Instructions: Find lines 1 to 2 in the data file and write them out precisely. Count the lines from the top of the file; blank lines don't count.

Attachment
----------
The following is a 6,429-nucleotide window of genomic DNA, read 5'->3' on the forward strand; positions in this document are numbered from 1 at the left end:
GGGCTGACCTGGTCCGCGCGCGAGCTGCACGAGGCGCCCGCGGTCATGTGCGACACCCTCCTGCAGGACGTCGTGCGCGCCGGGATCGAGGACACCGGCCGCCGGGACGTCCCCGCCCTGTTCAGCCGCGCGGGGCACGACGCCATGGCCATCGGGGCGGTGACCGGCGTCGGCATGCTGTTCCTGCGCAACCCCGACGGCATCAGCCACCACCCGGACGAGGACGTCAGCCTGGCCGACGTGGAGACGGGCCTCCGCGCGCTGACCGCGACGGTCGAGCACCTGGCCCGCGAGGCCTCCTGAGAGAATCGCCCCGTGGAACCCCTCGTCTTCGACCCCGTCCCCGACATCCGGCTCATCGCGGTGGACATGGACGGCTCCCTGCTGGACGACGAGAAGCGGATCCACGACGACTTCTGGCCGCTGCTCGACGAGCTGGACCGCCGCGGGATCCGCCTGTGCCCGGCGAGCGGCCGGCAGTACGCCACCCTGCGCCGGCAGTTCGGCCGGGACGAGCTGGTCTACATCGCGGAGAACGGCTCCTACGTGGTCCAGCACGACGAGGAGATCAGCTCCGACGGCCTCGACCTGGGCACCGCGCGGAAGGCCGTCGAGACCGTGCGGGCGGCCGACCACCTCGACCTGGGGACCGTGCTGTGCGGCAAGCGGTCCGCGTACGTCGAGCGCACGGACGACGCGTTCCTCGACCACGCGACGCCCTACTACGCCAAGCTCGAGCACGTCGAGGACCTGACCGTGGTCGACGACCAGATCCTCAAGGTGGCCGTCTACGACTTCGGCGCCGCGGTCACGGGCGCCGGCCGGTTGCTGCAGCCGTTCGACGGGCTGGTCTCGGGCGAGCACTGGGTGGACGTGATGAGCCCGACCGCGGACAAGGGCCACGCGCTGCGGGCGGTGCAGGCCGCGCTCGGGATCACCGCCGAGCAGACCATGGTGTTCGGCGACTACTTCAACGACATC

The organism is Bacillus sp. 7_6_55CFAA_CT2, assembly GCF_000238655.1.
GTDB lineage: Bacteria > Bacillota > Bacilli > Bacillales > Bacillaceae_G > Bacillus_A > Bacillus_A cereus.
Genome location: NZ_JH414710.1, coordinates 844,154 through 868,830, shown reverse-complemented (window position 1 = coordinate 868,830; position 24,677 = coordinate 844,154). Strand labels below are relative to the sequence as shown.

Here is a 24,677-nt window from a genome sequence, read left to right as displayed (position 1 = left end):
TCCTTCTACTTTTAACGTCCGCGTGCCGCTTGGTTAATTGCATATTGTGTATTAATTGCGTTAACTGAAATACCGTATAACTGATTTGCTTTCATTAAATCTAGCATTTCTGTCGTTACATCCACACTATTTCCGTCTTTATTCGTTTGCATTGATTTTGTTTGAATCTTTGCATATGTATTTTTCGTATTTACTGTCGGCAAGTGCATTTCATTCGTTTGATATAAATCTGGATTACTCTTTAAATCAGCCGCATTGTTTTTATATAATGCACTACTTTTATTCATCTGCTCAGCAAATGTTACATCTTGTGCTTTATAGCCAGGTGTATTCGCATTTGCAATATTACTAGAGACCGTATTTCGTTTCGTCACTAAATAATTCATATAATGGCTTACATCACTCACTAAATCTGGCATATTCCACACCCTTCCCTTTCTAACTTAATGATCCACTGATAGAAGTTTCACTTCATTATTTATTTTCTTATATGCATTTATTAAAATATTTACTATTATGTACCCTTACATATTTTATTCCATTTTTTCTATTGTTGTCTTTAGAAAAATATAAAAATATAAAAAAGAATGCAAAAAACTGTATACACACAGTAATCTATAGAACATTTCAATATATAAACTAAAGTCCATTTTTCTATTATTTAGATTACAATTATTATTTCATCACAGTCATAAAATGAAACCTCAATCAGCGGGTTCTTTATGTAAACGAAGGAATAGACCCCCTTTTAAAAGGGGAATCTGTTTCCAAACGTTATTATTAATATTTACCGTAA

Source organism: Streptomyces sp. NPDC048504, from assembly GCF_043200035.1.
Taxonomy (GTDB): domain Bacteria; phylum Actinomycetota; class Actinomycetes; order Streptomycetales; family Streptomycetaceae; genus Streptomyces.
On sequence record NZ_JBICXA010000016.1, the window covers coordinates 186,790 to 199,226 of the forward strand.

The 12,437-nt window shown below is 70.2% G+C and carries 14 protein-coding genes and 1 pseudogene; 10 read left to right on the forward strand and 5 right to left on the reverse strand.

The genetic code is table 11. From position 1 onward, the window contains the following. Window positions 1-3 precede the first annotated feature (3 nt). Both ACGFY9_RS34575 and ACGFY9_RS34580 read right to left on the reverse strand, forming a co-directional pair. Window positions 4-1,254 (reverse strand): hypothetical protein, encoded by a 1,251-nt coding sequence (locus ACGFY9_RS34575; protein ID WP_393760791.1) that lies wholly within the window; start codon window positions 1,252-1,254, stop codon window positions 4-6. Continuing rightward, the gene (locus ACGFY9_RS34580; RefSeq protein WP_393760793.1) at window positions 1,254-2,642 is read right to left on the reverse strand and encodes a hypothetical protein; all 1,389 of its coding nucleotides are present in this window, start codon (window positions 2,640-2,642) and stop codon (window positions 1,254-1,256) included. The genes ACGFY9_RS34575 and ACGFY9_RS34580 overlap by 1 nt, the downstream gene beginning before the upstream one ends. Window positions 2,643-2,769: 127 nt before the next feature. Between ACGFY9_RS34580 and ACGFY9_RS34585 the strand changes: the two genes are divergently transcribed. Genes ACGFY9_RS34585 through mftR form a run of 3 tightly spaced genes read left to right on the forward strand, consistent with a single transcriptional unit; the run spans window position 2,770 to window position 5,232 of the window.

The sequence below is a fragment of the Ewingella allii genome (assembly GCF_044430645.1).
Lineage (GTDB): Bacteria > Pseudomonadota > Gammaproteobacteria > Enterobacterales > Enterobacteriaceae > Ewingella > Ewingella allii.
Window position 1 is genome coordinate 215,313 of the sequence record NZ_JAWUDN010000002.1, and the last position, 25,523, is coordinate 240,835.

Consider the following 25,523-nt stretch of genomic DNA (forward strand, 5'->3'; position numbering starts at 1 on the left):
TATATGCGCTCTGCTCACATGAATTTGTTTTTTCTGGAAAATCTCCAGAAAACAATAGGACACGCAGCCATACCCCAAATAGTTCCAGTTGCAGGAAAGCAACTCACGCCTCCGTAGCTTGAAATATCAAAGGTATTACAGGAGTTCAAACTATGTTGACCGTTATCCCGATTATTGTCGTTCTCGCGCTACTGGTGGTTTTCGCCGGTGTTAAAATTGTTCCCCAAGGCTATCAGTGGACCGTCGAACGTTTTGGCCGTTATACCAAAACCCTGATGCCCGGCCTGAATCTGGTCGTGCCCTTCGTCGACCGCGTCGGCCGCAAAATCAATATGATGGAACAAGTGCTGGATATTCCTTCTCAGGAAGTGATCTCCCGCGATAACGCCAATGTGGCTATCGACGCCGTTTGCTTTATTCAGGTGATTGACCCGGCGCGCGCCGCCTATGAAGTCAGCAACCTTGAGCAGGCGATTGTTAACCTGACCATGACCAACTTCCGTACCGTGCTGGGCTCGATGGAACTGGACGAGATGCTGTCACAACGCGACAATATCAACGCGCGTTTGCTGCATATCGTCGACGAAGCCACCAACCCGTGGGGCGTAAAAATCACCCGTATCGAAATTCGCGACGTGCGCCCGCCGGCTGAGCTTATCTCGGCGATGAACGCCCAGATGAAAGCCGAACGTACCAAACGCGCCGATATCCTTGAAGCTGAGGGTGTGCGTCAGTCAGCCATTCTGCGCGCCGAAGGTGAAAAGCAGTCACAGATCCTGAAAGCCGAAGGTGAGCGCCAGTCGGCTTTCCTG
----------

The following is a 6,429-nucleotide window of genomic DNA, read 5'->3' on the forward strand; positions in this document are numbered from 1 at the left end:
GGGCTGACCTGGTCCGCGCGCGAGCTGCACGAGGCGCCCGCGGTCATGTGCGACACCCTCCTGCAGGACGTCGTGCGCGCCGGGATCGAGGACACCGGCCGCCGGGACGTCCCCGCCCTGTTCAGCCGCGCGGGGCACGACGCCATGGCCATCGGGGCGGTGACCGGCGTCGGCATGCTGTTCCTGCGCAACCCCGACGGCATCAGCCACCACCCGGACGAGGACGTCAGCCTGGCCGACGTGGAGACGGGCCTCCGCGCGCTGACCGCGACGGTCGAGCACCTGGCCCGCGAGGCCTCCTGAGAGAATCGCCCCGTGGAACCCCTCGTCTTCGACCCCGTCCCCGACATCCGGCTCATCGCGGTGGACATGGACGGCTCCCTGCTGGACGACGAGAAGCGGATCCACGACGACTTCTGGCCGCTGCTCGACGAGCTGGACCGCCGCGGGATCCGCCTGTGCCCGGCGAGCGGCCGGCAGTACGCCACCCTGCGCCGGCAGTTCGGCCGGGACGAGCTGGTCTACATCGCGGAGAACGGCTCCTACGTGGTCCAGCACGACGAGGAGATCAGCTCCGACGGCCTCGACCTGGGCACCGCGCGGAAGGCCGTCGAGACCGTGCGGGCGGCCGACCACCTCGACCTGGGGACCGTGCTGTGCGGCAAGCGGTCCGCGTACGTCGAGCGCACGGACGACGCGTTCCTCGACCACGCGACGCCCTACTACGCCAAGCTCGAGCACGTCGAGGACCTGACCGTGGTCGACGACCAGATCCTCAAGGTGGCCGTCTACGACTTCGGCGCCGCGGTCACGGGCGCCGGCCGGTTGCTGCAGCCGTTCGACGGGCTGGTCTCGGGCGAGCACTGGGTGGACGTGATGAGCCCGACCGCGGACAAGGGCCACGCGCTGCGGGCGGTGCAGGCCGCGCTCGGGATCACCGCCGAGCAGACCATGGTGTTCGGCGACTACTTCAACGACATC